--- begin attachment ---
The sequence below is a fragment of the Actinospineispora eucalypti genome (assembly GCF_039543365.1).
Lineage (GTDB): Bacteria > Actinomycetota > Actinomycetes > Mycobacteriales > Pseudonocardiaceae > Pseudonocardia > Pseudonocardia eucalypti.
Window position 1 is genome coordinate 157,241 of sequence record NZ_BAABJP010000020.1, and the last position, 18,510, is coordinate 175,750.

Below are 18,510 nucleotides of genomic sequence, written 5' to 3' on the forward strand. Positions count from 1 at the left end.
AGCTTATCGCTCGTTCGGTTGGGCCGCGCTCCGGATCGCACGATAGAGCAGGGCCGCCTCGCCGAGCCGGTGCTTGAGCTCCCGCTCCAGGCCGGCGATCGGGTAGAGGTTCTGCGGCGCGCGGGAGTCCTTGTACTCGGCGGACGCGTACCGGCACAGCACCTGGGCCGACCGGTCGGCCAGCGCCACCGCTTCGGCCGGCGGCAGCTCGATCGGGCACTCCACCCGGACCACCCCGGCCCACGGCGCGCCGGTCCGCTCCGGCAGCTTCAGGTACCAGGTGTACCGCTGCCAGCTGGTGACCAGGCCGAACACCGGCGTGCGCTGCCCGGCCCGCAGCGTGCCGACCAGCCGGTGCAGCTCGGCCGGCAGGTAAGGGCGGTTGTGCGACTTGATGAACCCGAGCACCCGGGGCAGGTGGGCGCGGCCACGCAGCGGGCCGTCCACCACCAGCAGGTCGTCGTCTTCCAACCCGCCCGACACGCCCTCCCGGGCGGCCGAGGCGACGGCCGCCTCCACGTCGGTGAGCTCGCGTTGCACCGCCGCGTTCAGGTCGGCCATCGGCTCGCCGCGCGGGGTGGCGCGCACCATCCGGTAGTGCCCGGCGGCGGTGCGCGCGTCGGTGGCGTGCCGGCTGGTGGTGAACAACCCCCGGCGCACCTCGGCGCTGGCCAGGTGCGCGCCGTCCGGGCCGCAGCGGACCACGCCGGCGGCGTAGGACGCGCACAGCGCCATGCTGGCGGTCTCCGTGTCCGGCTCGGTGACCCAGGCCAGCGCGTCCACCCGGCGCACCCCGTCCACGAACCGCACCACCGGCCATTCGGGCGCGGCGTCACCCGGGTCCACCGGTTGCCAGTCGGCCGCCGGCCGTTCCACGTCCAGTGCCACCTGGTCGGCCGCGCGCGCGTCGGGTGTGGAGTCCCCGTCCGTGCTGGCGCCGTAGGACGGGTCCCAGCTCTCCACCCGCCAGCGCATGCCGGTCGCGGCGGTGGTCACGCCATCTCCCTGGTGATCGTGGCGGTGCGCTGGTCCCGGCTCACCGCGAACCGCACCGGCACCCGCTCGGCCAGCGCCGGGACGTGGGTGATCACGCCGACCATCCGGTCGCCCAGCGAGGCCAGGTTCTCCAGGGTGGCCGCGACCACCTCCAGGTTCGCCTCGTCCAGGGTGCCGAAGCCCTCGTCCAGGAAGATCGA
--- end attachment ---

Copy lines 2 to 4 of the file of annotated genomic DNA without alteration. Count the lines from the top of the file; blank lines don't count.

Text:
Lineage (GTDB): Bacteria > Actinomycetota > Actinomycetes > Mycobacteriales > Pseudonocardiaceae > Pseudonocardia > Pseudonocardia eucalypti.
Window position 1 is genome coordinate 157,241 of sequence record NZ_BAABJP010000020.1, and the last position, 18,510, is coordinate 175,750.

Below are 18,510 nucleotides of genomic sequence, written 5' to 3' on the forward strand. Positions count from 1 at the left end.